First published in , “Reminiscences of a Stock Operator” is the most widely read, highly recommended investment book ever. Generations of readers have. 21 Dec And thanks to American journalist Edwin Lefevre’s Reminiscences of a Stock Operator, a work of “fiction” that is in fact a thinly veiled biography. 12 Mar Reminiscences of a Stock Operator, by Edwin Lefevre, is a classic investing book that focuses on the character Larry Livingston. Which is really.

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My plan of trading was sound enough and won oftener than it lost.

Yes; and two hundred too! There is the plain fool, who does the wrong thing at all times everywhere, but there is the Wall Street fool, who thinks he must trade all the time. Oh, not because it wasn’t sportsmanship, but because they knew it would give them a black eye to publish the news that they wouldn’t take a fellow’s business just because that fellow happened to make a little money.

Reminiscences of a Stock Operator

Still, that was the only bucket shop that would take my business Reminiscences of a Stock Operator at all, and I had to accept their terms or quit trading.

The market, we would find, was philanthropically inclined that morning; in fact, clamoring to increase the supply of collegiate pocket money, of which no intelligent undergraduate ever had a sufficiency since the dawn of historic time.

All I knew was the arithmetic of it. If you wish I’ll introduce you to the manager. I looked for a break, but I was playing safe making money when I bought and chipping it out Reminiscences of a Stock Operator when I sold short so that I wasn’t profiting by the boom as much as you’d think when you consider how heavily I used to trade, even as a boy. However, ignoring his own rules and falling to the emotions of hope, fear, greed and pride, Livermore was often flat broke during his career and entered bankruptcy in It’s the guessing that develops a man’s brain power.

My friend followed me. The bucket shops refused orders that day. Just consider what you have to do to guess right. The customers of the others get frightened and they run to take their money out.


This seldom cost the bucket shop more than a couple of points on a few hundred shares, and they made thousands of dollars. The manager was a chap who looked as if he had been an actor or a stump speaker. They had a fine office and the largest reminkscence completest quotation board I have ever seen anywhere.

Reminiscences of a Stock Operator – Wikipedia

They say there are two sides to everything. Sponsored Content on ValueWalk. The divergence between the printed and the actual prices undid me. And when you know what not to do in order to lose money, you begin to learn what to do in order to win.

Jesse Livermore: 10 Investing Lessons From Reminiscences Of A Stock Operator

But there is only one side to the stock market; and it is not the bull side or the bear side, but the right side. He got to be one of the regulars. It reads as if he’s speaking to a fellow trader.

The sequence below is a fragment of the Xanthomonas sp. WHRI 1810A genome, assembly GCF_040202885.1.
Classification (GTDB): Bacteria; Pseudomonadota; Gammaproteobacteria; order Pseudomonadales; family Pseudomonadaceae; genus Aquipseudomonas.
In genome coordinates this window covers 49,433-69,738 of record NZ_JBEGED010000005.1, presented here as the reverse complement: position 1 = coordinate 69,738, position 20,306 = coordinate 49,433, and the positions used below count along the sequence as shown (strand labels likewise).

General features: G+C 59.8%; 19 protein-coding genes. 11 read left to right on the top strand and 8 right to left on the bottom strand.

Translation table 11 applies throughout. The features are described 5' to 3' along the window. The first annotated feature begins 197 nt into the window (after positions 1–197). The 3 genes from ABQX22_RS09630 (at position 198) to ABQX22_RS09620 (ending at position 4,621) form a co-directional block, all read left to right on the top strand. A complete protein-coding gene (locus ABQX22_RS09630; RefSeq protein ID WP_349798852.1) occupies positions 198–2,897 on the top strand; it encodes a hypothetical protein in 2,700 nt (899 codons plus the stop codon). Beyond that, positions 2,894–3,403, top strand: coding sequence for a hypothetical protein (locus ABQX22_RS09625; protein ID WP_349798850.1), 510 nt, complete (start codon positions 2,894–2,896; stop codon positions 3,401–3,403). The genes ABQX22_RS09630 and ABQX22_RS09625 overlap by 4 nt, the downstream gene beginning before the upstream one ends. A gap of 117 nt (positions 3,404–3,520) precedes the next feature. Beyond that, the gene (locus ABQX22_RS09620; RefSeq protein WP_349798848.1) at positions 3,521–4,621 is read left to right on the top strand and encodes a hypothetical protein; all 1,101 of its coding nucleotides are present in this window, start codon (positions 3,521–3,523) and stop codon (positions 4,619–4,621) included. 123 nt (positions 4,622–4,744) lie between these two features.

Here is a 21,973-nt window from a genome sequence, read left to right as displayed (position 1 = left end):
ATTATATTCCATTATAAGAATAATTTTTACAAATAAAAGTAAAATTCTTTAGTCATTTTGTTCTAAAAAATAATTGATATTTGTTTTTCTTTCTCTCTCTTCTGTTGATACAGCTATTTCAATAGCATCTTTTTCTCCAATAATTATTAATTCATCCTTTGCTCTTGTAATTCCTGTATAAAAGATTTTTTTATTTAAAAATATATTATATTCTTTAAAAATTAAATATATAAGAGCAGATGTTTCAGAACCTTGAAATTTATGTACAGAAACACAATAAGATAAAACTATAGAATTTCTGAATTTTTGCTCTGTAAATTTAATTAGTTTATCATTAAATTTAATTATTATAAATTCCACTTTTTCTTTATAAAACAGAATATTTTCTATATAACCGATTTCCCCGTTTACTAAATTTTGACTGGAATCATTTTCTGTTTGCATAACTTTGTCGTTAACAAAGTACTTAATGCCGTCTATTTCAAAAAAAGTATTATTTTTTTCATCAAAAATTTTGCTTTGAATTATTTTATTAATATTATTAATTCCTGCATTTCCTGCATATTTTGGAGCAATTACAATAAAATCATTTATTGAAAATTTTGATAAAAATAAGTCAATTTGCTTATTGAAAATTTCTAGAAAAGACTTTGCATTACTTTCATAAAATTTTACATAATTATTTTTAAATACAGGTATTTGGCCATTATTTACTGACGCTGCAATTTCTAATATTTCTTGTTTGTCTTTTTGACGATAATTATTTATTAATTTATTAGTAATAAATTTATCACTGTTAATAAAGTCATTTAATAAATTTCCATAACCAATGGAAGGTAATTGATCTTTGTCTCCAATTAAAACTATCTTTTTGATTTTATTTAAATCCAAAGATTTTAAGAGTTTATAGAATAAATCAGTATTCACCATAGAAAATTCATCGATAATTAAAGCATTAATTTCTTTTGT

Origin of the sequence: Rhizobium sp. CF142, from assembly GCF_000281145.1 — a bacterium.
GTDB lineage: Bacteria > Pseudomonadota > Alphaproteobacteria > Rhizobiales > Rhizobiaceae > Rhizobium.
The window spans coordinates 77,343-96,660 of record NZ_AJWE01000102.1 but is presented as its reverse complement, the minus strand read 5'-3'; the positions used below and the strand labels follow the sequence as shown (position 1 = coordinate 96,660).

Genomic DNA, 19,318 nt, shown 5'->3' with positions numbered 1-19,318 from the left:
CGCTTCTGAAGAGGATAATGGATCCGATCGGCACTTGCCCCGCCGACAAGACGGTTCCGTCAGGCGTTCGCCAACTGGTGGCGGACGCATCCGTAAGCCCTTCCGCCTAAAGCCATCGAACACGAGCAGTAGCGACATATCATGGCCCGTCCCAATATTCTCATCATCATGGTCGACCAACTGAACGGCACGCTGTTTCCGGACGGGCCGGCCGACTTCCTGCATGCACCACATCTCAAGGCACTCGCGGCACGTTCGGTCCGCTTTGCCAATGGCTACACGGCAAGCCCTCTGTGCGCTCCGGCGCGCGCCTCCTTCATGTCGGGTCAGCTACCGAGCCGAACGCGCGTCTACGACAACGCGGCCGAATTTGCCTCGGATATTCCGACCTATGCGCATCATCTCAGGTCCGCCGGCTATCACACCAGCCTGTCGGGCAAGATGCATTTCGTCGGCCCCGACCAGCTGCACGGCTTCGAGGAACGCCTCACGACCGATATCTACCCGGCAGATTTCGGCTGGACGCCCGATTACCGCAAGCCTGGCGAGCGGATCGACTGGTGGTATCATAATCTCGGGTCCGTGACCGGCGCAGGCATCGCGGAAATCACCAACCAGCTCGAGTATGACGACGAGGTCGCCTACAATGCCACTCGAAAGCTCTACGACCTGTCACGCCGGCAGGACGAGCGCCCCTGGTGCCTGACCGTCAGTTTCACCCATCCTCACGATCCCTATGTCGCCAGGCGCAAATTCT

I was going to play dead safe carefully and conservatively. For a customer to lose money at his broker’s is no rare event. If you have the slightest interest in stock markets then you should read this book. Fullerton and the rest of the firm were so kind to me that after six months of active trading I not only lost all I had brought and all that I had made there but I even owed the firm a few hundreds.

And when a millionaire is right his money is merely one of his several servants. But one of the central points of the book is that fear, greed, hope and ignorance will drive the markets for as long as humans make trading decisions.

He swore the money would be waiting for me. I didn’t have as many interesting experiences as you might imagine. Jesse Livermore ,or Livington, an author of this amazing, compelling, easy-to-understand book has implemented tips and tricks of how to beat the market and knowing ahead of the “stock manipulators” through story-telling about his life as an independent trader. I can see now that my main trouble was my failure to grasp the fundamental difference between stock gambling and stock speculation.


Everybody knew that the way to do that was to take profits and buy back your stocks on reactions. According to my dope Sugar should have broken by now. Paul, not from you.

Reminiscences of a Stock Operator by Edwin Lefèvre

I just told the manager that what I was looking for was decent execution, because I always traded at the market and I didn’t want to get reports that showed a difference of a half or a whole point from the ticker price. It is still difficult to make money because the market stocj has punishing mechanisms that may reflect the vagaries of hu A classic.

And the new places reeminiscence unreliable. One chap I met did tell me a story about seeing six hundred telegrams go out one day advising customers to get aboard a certain stock and six “hundred telegrams to other customers strongly urging them to sell that same stock, at once. They say there are two sides to everything. If I buy stocks on Smith’s tip I must sell those same stocks on Smith’s tip.

Jesse Livermore was a handsome and powerful man who cherished his secrecy and his private life. The game of speculation isn’t all mathematics or set rules, however rigid the main laws may be. There were the customers same old bunch looking at the board or standing by the ticket calling out the prices and talking about the market.

They were as competent and conscientious as any; but by the time they executed my orders the stocks had broken twenty points more. But it is only after a stock operator has firmly grasped this that he can make big money.

I could see he wasn’t going to believe I ever dealt with first-class houses. From Wikipedia, the free encyclopedia. It is still difficult to make money because the market itself has punishing mechanisms that may reflect the vagaries of human nature.